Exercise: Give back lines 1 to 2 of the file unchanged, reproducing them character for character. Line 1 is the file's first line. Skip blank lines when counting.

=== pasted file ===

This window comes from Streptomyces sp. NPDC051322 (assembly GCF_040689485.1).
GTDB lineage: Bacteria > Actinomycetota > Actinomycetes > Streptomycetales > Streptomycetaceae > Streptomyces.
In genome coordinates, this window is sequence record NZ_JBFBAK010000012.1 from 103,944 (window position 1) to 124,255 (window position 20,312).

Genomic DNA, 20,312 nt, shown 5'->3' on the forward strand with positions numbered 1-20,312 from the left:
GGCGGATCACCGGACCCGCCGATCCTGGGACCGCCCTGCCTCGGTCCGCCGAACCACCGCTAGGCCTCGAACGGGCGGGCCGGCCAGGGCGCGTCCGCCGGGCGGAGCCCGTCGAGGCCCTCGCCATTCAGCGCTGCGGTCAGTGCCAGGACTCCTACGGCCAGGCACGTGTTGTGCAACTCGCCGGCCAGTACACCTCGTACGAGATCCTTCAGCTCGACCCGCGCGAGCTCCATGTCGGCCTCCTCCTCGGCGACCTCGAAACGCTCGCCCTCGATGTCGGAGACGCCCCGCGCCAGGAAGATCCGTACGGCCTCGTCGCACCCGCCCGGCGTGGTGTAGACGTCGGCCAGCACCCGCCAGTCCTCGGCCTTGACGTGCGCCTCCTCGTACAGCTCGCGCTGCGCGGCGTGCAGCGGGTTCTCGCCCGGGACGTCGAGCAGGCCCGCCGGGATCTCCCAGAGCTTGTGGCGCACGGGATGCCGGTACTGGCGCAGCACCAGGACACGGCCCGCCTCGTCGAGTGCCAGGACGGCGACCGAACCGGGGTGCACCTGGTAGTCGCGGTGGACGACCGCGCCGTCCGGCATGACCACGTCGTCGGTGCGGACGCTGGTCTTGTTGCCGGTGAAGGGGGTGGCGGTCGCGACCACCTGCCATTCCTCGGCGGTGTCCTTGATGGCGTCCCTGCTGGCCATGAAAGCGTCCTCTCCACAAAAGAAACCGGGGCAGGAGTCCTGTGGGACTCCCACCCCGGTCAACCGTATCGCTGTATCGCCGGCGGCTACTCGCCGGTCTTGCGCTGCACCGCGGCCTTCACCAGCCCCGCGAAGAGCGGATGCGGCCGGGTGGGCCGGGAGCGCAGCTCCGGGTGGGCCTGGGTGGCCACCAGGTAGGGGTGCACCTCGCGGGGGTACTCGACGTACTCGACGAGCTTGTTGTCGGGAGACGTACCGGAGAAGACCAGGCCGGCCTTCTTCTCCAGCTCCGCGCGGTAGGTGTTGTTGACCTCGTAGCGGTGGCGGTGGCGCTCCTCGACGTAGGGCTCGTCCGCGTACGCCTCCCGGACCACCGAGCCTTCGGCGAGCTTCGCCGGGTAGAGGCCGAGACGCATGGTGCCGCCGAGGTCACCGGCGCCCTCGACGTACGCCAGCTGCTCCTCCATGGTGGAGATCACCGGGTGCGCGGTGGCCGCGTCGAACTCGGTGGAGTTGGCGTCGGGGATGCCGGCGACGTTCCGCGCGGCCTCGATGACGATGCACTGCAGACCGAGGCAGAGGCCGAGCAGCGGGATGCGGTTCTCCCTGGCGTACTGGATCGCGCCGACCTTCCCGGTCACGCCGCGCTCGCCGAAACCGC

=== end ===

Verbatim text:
This window comes from Streptomyces sp. NPDC051322 (assembly GCF_040689485.1).
GTDB lineage: Bacteria > Actinomycetota > Actinomycetes > Streptomycetales > Streptomycetaceae > Streptomyces.